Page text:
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Amsterdam-Zuidoost, Netherlands

Rijsdijk K.F.,Institute of Biodiversity and Ecosystem Dynamics | Kroon I.C.,Applied Scientific Research | Meijer T.,WMC Kwartair Consultants | Meijer T.,Netherlands Center for Biodiversity | And 5 more authors.
Journal of Quaternary Science | Year: 2013

Mapping the Middle to Upper Pleistocene Rhine-Meuse sequence in the southern North Sea based on new core and seismic data has allowed a detailed palaeoenvironmental re-assessment. An integrated seismo-lithostratigraphic and malacological biostratigraphic framework is correlated with the optically stimulated luminescence-dated Rhine-Meuse sequence onshore. The data point to a dynamic interplay of fluvial and marine systems in the southern part of the North Sea driven by longer-term (>100 ka) tectonic and epeirogenic processes and shorter-term (<10 ka) climatic processes. The final permanent breaching of the Cretaceous chalk at the Strait of Dover during the Saalian (Marine Isotope Stage 6, MIS 6) ice age led to the formation of the 'Eurogeul' belt, a gravelly sand belt that represents the largest concentration of gravelly fluvial sediments in the southern North Sea. The formation and preservation of the Rhine-Meuse sequence is related to long-term (>100 ka) uplift of the Wealden-Artois synclinorium and compaction-driven subsidence of Tertiary shales within the Voorne Trough. The dominant erosive sedimentary signatures within the Rhine-Meuse sequence resulted through shorter-term (<10 ka) interplay of Pleistocene transgressions, glaciations and the permanent breaching of the Cretaceous chalk at the Strait of Dover by the Palaeo-Channel river during the Saalian (MIS 6). © 2013 John Wiley & Sons, Ltd. Source

Heinrichs G.,RWTH Aachen | De Hoog G.S.,Centraalbureau voor Schimmelcultures Fungal Biodiversity Center | De Hoog G.S.,Institute of Biodiversity and Ecosystem Dynamics | Haase G.,RWTH Aachen
Journal of Clinical Microbiology | Year: 2012

Herpotrichiellaceous black yeasts and relatives comprise severe pathogens flanked by nonpathogenic environmental siblings. Reliable identification by conventional methods is notoriously difficult. Molecular identification is hampered by the sequence variability in the internal transcribed spacer (ITS) domain caused by difficult-to-sequence homopolymeric regions and by poor taxonomic attribution of sequences deposited in GenBank. Here, we present a potential solution using short barcode identifiers (27 to 50 bp) based on ITS2 ribosomal DNA (rDNA), which allows unambiguous definition of species-specific fragments. Starting from proven sequences of ex-type and authentic strains, we were able to describe 103 identifiers. Multiple BLAST searches of these proposed barcode identifiers in GenBank revealed uniqueness for 100 taxonomic entities, whereas the three remaining identifiers each matched with two entities, but the species of these identifiers could easily be discriminated by differences in the remaining ITS regions. Using the proposed barcode identifiers, a 4.1-fold increase of 100% matches in GenBank was achieved in comparison to the classical approach using the complete ITS sequences. The proposed barcode identifiers will be made accessible for the diagnostic laboratory in a permanently updated online database, thereby providing a highly practical, reliable, and cost-effective tool for identification of clinically important black yeasts and relatives. Copyright © 2012, American Society for Microbiology. All Rights Reserved. Source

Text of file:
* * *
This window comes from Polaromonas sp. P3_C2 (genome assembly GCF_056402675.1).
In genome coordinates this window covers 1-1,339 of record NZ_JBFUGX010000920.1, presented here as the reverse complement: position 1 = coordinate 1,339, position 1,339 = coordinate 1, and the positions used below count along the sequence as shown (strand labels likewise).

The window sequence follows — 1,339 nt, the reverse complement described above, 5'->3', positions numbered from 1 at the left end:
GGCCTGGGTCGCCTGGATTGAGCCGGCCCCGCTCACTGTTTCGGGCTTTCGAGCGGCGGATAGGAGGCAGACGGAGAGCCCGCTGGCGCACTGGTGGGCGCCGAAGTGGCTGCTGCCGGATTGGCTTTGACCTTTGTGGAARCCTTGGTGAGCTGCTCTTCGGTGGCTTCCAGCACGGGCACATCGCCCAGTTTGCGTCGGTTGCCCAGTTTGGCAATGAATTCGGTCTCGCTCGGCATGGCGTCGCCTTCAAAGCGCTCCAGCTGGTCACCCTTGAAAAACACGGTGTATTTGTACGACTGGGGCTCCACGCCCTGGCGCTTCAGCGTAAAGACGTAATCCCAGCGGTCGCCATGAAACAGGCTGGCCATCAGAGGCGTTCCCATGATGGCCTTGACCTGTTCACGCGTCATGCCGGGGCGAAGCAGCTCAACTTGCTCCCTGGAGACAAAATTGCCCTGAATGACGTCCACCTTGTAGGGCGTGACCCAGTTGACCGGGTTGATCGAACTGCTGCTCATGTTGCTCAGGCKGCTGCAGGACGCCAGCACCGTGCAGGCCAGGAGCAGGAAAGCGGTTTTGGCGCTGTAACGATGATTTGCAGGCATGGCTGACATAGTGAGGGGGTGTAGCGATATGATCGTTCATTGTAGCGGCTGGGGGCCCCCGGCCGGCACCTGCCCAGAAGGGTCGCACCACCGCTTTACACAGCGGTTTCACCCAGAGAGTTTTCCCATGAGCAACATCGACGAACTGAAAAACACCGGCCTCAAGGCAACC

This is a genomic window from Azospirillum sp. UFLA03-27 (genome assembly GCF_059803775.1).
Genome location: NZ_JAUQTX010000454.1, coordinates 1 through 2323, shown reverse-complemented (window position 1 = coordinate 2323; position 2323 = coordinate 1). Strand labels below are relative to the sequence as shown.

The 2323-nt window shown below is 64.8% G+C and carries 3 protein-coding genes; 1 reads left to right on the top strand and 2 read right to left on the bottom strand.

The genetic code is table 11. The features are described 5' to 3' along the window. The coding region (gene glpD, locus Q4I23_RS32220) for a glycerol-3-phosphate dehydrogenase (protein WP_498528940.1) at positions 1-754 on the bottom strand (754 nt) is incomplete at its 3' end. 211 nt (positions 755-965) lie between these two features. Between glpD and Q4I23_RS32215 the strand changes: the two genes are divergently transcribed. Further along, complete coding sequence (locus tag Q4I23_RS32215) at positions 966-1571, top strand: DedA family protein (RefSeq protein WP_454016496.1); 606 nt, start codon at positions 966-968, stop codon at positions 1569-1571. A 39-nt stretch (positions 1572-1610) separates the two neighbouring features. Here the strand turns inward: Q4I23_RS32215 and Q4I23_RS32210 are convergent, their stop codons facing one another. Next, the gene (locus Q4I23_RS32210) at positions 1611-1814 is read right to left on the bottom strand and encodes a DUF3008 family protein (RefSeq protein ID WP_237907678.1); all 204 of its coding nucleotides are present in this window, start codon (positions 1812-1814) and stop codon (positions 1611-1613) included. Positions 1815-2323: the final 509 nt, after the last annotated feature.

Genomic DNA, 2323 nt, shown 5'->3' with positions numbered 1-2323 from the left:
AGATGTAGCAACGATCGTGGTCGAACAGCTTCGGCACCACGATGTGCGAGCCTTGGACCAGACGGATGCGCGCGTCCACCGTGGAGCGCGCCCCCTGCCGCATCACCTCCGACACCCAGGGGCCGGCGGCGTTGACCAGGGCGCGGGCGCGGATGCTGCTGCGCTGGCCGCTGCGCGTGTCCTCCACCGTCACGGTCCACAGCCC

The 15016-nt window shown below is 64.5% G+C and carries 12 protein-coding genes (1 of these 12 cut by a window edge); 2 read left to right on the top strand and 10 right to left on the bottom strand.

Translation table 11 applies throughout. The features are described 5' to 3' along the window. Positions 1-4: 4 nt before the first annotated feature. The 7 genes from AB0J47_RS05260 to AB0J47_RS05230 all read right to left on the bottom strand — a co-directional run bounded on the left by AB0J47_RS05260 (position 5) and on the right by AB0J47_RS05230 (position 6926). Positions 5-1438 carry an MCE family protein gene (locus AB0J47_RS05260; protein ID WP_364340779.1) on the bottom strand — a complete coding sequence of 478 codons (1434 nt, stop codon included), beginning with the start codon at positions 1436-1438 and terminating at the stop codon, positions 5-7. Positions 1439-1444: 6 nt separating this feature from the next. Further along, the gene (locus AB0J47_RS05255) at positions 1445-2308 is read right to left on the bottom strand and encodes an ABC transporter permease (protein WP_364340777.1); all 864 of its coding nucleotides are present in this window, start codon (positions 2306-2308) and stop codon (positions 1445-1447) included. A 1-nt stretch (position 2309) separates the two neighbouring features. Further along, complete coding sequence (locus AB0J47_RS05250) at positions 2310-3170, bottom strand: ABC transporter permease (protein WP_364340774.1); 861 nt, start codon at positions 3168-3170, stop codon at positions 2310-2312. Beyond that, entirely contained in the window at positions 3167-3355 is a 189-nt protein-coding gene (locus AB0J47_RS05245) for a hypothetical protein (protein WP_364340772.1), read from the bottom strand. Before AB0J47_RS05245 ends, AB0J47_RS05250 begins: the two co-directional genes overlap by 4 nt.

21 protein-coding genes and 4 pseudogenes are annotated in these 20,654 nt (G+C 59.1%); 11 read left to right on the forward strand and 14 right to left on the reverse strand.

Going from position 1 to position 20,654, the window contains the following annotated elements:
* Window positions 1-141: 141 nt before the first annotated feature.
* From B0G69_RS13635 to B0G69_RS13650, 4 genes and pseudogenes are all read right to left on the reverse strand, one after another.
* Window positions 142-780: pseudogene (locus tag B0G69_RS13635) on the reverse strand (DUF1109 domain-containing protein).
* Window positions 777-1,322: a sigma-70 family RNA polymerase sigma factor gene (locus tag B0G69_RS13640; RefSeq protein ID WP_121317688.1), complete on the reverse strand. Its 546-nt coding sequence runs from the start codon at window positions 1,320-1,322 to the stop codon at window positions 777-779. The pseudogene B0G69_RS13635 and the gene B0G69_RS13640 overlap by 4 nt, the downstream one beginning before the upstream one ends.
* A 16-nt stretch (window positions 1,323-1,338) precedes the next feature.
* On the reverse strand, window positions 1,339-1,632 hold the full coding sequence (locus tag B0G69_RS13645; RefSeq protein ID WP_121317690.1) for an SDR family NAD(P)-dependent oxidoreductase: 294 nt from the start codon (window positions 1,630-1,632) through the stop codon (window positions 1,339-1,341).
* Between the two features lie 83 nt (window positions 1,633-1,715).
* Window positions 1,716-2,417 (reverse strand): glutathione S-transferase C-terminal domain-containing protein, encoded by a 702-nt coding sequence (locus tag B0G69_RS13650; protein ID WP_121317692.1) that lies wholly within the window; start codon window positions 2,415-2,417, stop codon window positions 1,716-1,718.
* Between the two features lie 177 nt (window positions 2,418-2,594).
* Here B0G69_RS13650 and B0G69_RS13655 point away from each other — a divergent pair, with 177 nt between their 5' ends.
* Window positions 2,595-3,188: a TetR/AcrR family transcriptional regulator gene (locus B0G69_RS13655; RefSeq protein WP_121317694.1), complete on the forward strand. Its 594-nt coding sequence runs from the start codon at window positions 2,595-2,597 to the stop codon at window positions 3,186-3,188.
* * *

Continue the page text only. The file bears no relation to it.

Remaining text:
Van Maanen R.,Institute of Biodiversity and Ecosystem Dynamics | Van Maanen R.,Vilentium University of Applied science | Broufas G.,Democritus University of Thrace | De Jong P.,Institute of Biodiversity and Ecosystem Dynamics | And 4 more authors.
Ecological Entomology | Year: 2015

1. To reduce the risk of being eaten by predators, prey alter their morphology or behaviour. This response can be tuned to the current danger if chemical or other cues associated with predators inform the prey about the risks involved. 2. It is well known that various prey species discriminate between chemical cues from predators that fed on conspecific prey and those that fed on heterospecific prey, and react stronger to the first. It is therefore expected that generalist predators are more successful in capturing a given prey species when they are contaminated with chemical cues from another prey species instead of cues from the same prey species. 3. Here, a generalist predatory mite was studied that feeds on thrips larvae as well as on whitefly eggs and crawlers. Mites were marked with cues (i.e. body fluids) of one of these two prey species and were subsequently offered thrips larva. 4. Predators marked with thrips cues killed significantly fewer thrips than predators marked with whitefly cues, even though the predator's tendency to attack was the same. In addition, more thrips larvae sought refuge in the presence of a predatory mite marked with thrips cues instead of whitefly cues. 5. This suggests that generalist predators may experience improved attack success when switching prey species. © 2014 The Royal Entomological Society. Source

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